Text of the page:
About

Myths about the DR stream “restoration” project:

  • That rapid erosion is occurring in Donaldson Run that requires dramatic measures
    • Erosion in this portion of the creek bed has been progressing slowly over many years and is at bedrock in some locations
    • Lack of maintenance and hardening of more surfaces by the County is creating many of the problems
  • The “restoration” technique proposed by County staff will be effective in Donaldson Run Tributary B to meet the goals of decreasing sediment and nutrients in the Chesapeake Bay
    • Scientific research now shows that the techniques proposed have limited success, especially in upland streams with steep valleys like Donaldson Run
    • No scientific evidence of real success in previous Tributary A “restoration” has been shown
    • The current design justification is based on information that does not reflect changes over the last 10 years nor have any significant efforts been made to slow storm water at its sources in the watershed
    • Repairs and continuing problems with Tributary A maintenance add to recurring costs
      • Stream overflows and sediment deposition needing maintenance; continued erosion of stream banks in some areas
      • Yearly herbicide spraying to solve “invasive species” problems
      • Creates mosquito habits
      • Tree removal increases invasives, and air and water temperature
    • That the loss of 81 mature trees is not significant (not including trees and vegetation less than 6” diameter)
      • Programs assessing the economic and environmental costs of this magnitude of tree loss show that this is a major adverse impact
      • The inventory used is inaccurate leaving off trees 2” to 6” that will also be lost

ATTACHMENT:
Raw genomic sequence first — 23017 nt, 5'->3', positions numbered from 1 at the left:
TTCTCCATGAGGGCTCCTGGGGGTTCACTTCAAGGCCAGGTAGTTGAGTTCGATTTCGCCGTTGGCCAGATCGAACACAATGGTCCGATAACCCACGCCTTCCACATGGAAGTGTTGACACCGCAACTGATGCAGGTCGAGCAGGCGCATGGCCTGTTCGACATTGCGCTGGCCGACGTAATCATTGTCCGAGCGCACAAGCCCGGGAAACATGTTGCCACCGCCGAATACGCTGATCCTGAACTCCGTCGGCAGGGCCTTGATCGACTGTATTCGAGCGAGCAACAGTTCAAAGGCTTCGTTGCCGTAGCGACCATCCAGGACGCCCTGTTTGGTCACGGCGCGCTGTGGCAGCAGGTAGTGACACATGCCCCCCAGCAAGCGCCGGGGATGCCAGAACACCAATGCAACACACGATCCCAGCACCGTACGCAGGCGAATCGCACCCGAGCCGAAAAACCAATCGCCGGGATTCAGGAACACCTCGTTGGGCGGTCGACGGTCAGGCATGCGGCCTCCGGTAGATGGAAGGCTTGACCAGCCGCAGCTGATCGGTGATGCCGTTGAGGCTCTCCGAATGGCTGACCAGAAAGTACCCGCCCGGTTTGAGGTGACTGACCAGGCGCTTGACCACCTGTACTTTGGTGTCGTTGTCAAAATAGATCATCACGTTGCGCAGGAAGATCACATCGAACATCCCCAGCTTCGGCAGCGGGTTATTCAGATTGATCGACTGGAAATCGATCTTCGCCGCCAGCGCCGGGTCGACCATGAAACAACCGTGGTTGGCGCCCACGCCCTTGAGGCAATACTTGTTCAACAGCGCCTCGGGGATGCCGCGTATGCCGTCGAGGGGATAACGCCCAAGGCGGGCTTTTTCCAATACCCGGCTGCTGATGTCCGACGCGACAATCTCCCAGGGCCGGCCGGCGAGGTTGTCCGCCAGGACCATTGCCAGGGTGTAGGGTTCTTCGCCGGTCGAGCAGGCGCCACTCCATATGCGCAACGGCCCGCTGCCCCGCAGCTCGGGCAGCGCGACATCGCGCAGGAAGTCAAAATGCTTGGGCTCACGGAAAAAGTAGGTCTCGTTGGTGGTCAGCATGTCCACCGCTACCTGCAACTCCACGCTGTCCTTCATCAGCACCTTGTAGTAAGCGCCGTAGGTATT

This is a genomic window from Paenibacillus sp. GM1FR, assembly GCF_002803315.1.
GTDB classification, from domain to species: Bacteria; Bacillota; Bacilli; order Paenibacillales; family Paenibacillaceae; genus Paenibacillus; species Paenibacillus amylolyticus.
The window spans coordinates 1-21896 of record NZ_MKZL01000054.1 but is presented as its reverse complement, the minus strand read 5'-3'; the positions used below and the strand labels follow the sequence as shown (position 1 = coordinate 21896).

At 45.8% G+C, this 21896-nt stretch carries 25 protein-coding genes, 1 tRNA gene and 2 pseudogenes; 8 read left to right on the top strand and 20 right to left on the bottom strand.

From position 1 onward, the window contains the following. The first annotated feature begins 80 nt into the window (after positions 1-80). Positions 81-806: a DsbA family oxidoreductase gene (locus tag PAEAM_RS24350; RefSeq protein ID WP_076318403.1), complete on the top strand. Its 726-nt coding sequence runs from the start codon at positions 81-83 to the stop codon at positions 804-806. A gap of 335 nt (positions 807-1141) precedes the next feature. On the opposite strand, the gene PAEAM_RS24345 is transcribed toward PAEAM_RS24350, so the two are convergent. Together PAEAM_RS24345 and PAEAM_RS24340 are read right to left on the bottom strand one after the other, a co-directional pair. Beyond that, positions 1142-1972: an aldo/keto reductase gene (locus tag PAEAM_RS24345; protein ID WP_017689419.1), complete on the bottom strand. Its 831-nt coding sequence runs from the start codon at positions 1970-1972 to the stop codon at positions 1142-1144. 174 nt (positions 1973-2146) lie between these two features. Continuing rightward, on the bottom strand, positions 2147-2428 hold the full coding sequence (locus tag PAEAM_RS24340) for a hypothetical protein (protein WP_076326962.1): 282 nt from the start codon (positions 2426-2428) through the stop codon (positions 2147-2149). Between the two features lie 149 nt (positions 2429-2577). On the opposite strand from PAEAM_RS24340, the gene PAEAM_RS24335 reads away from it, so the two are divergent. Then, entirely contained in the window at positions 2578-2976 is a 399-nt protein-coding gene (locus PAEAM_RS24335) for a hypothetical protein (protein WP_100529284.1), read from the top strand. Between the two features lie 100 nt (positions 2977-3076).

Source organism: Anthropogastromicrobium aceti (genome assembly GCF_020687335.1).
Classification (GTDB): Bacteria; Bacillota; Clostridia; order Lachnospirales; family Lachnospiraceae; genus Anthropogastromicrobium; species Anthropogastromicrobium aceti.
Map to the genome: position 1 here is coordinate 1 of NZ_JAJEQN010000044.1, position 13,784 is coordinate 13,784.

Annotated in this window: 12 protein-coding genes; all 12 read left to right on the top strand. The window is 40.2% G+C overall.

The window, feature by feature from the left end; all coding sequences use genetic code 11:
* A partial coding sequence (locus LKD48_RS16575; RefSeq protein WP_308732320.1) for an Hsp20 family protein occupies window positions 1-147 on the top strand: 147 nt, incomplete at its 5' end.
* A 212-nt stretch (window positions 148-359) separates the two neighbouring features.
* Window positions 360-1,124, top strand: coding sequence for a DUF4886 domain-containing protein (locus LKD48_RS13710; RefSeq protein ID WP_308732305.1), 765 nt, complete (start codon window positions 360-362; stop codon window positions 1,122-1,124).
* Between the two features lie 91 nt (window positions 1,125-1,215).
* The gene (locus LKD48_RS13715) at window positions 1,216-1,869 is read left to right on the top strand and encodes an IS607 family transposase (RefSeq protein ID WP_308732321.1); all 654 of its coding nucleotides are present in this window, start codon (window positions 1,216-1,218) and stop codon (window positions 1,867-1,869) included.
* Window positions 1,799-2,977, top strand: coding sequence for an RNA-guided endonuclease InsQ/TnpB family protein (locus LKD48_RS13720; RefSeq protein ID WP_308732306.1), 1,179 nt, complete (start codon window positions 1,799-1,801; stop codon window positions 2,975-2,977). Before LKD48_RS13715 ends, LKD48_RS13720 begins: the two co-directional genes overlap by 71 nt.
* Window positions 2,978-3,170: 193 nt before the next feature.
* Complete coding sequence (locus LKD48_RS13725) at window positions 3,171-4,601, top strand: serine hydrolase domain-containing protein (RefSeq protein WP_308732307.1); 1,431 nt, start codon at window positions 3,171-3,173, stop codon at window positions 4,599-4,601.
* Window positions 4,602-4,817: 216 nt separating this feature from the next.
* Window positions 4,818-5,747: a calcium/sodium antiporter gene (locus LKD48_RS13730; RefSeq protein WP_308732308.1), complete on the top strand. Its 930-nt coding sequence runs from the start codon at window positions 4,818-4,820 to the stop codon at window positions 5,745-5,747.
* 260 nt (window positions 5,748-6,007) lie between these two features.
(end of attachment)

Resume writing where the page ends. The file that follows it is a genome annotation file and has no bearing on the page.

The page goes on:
• Collateral damage from root trimming and stress to remaining trees irreplaceable in our lifetimes
      • Tree canopy loss decreases air pollution control benefits, increases energy costs for decades to come
      • Increased runoff and loss of habitat would result
      • Mature trees are irreplaceable -replanting 2” samplings are an insignificant substitute for tree loss
    • That stream “restoration” is good for the overall environment
      • No comprehensive environmental assessment was performed
      • Storm water issues were given too high a priority relative to other environmental values
      • Trees play a major role in climate change control
    • That this is the only way to address the storm water problem and help the Chesapeake Bay
      • Long ignored repairs could be implemented
      • Less destructive improvements to protect the stream bed could be used
      • Alternatives to reduce the storm water flows into Donaldson Run should be implemented
      • This $1 million can be spread out over many projects in the Donaldson Run watershed
    • Stream restoration is always good
      • This technique has been shown to be good in some habitats, but not sites like Donaldson Run
    • This project is funded, so we cannot go back
      • Responsible County officials and citizens can and should call for a pause to reconsider.
      • 64% of Arlington County citizens polled said preserving natural areas and trees are their highest priority
      • Loss of natural areas and tree canopy in Arlington is accelerating at a disturbing pace
        • The very small amounts still held in public lands are resources that must be preserved now should be carefully managed for all the citizens and the environment
        • Private developer removal of trees furthers the problem and makes public action important

 

One Response to About

  1. Susan English says:

    My knowledge of this subject is somewhat limited, but I agree that mature tree canopy is a critical resource, not easily (often never) replaced. Trees have enormous value in creating shade (which discourages many invasives), holding and filtering water and retaining soil. I’ve taken a 20 minute look at your resource links. I think you should spell out clearly, with minimal jargon, and with a few key examples, what OTHER, BETTER, DIFFERENT, things the county could do to manage stormwater runoff at its sources. SHOW that the end goal of reducing stream bed scouring and sediment/pollutant flows could be accomplished with other techniques. Do you have rough cost estimates for alternatives? As long as there is economic incentive for private developers to build large footprint houses, in a Dillon-rule state, you won’t easily solve that issue.

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